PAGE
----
Parasteatoda tepidariorum

Common house spider
Common house spider and egg sac
Scientific classification
Kingdom: Animalia
Phylum: Arthropoda
Class: Arachnida
Order: Araneae
Family: Theridiidae
Genus: Parasteatoda
Species: P. tepidariorum
Binomial name
Parasteatoda tepidariorum
(C. L. Koch, 1841)

Theridion tepidariorum
Theridion pallidum
Theridion vulgare
Steatoda tepidariorum
Theridion marmoreum
Theridion varium
Achaearanea tepidariorum
Theridium tepidariorum

The common house spider (Parasteatoda tepidariorum), referred to internationally as the American house spider, is a spider species of the genus Parasteatoda that is mainly indigenous to the New World, with P. tepidariorum australis (common gray house spider) also encountered in some parts of Myanmar and Pakistan. American house spiders are synanthropic and build their tangled webs in or near human dwellings, often in secluded areas such as between loose walls and behind open doors and attic windows. Statistically, they are the most often encountered spider by humans in North America, and least likely to adopt defensive behavior in their vicinity. Their prey mechanism is similar to that of the other cobweb spiders: the spider follows disturbances transmitted along the web to entangle and then paralyze its prey, which usually consists of household insects and other invertebrates (often considered as pests).


Hatched P. tepidariorum spiderlings


American house spiders are generally dull brown in coloration, with patterns of differing shades often giving a vaguely spotted appearance (particularly noticeable on the legs). Their average body size is a quarter-inch (6 mm) long, but they can be an inch (2.5 cm) or more across with legs outspread. Their size and coloration allow the spiders to blend into the background and escape notice.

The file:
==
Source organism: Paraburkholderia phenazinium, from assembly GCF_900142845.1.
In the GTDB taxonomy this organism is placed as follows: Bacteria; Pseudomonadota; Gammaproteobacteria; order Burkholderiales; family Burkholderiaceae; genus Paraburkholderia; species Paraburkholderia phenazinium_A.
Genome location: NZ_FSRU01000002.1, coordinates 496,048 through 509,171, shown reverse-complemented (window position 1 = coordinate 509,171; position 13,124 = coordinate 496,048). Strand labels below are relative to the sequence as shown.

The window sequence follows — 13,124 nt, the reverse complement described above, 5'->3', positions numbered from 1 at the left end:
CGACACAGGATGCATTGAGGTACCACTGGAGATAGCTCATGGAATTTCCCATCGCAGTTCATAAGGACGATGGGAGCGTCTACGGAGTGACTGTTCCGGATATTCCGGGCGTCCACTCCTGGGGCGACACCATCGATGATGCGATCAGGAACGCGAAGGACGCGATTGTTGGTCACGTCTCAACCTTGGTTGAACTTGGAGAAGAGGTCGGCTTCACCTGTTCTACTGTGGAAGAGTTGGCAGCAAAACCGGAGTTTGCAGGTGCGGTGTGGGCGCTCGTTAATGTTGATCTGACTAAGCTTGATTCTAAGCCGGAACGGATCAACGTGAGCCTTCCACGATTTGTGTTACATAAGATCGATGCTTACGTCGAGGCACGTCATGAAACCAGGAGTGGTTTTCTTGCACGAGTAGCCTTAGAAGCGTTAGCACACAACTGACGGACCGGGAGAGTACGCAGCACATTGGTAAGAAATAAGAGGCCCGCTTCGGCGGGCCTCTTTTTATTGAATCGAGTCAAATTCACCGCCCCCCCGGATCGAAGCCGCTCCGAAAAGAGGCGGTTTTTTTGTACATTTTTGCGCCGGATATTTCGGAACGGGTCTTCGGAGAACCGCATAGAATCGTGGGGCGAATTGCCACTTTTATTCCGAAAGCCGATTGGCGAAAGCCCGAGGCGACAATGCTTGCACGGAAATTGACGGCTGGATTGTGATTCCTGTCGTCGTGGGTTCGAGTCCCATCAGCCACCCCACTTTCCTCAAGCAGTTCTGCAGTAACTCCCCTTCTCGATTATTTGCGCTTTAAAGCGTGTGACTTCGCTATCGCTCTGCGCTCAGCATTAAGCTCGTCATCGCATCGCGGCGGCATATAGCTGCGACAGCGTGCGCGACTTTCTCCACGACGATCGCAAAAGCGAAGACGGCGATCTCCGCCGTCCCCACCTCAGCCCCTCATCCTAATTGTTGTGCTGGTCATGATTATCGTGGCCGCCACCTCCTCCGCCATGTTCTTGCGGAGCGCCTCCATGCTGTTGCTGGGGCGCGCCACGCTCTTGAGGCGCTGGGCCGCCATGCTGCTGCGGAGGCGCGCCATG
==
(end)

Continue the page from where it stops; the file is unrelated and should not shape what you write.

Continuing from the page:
Like some other species of the family Theridiidae, P. tepidariorum is similar in body shape and size to widow spiders, which have venom that is classified as potentially dangerous.

Life cycle

This species can live for more than a year after reaching maturity. Each egg sac contains from 100 to more than 400 eggs, with a single female producing up to 17 egg sacs. The hatchlings remain in the mother's web for several days.[1]

Diet and predation

American house spiders usually feed on household pests such as flies, mosquitoes, ants and wasps. They can randomly attack grasshoppers, butterflies, cockroaches or other spiders depending on their size. If the prey is too agile, the spider will try shooting web at it from a distance before pulling the thread toward itself. Bigger females can also attract baby skinks inside their web by leaving fly remains hanging in it. Once its food dries out, the spider usually drops it to the floor in order to free space in its web, instead of destroying and rebuilding it or changing its location.

Three spider species usually prey upon them: the pirate spiders of the genus Mimetus (Mimetidae), as well as two jumping spider species - Phidippus variegatus and Metacyrba undata.[1] The latter one also often falls prey to its own food when it gets trapped in the tangling web after missing the jump on its target.